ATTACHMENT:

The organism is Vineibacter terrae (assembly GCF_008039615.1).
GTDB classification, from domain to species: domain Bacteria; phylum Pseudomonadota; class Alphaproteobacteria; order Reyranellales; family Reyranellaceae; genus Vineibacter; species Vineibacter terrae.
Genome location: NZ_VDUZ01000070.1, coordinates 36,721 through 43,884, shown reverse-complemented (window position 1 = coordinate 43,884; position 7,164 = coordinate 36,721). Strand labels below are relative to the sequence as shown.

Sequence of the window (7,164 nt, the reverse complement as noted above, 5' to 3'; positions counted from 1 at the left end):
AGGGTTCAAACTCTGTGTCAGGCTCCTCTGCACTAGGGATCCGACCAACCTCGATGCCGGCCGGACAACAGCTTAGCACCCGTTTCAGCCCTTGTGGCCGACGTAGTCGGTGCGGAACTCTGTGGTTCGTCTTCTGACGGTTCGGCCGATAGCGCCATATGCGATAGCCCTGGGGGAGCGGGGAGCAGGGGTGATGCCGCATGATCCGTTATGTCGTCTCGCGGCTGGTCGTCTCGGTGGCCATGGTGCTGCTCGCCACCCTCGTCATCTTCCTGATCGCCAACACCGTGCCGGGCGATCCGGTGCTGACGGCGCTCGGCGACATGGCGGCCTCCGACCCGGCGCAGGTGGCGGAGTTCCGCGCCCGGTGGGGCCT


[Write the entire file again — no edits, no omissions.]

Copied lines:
The organism is Vineibacter terrae (assembly GCF_008039615.1).
GTDB classification, from domain to species: domain Bacteria; phylum Pseudomonadota; class Alphaproteobacteria; order Reyranellales; family Reyranellaceae; genus Vineibacter; species Vineibacter terrae.
Genome location: NZ_VDUZ01000070.1, coordinates 36,721 through 43,884, shown reverse-complemented (window position 1 = coordinate 43,884; position 7,164 = coordinate 36,721). Strand labels below are relative to the sequence as shown.

Sequence of the window (7,164 nt, the reverse complement as noted above, 5' to 3'; positions counted from 1 at the left end):
AGGGTTCAAACTCTGTGTCAGGCTCCTCTGCACTAGGGATCCGACCAACCTCGATGCCGGCCGGACAACAGCTTAGCACCCGTTTCAGCCCTTGTGGCCGACGTAGTCGGTGCGGAACTCTGTGGTTCGTCTTCTGACGGTTCGGCCGATAGCGCCATATGCGATAGCCCTGGGGGAGCGGGGAGCAGGGGTGATGCCGCATGATCCGTTATGTCGTCTCGCGGCTGGTCGTCTCGGTGGCCATGGTGCTGCTCGCCACCCTCGTCATCTTCCTGATCGCCAACACCGTGCCGGGCGATCCGGTGCTGACGGCGCTCGGCGACATGGCGGCCTCCGACCCGGCGCAGGTGGCGGAGTTCCGCGCCCGGTGGGGCCT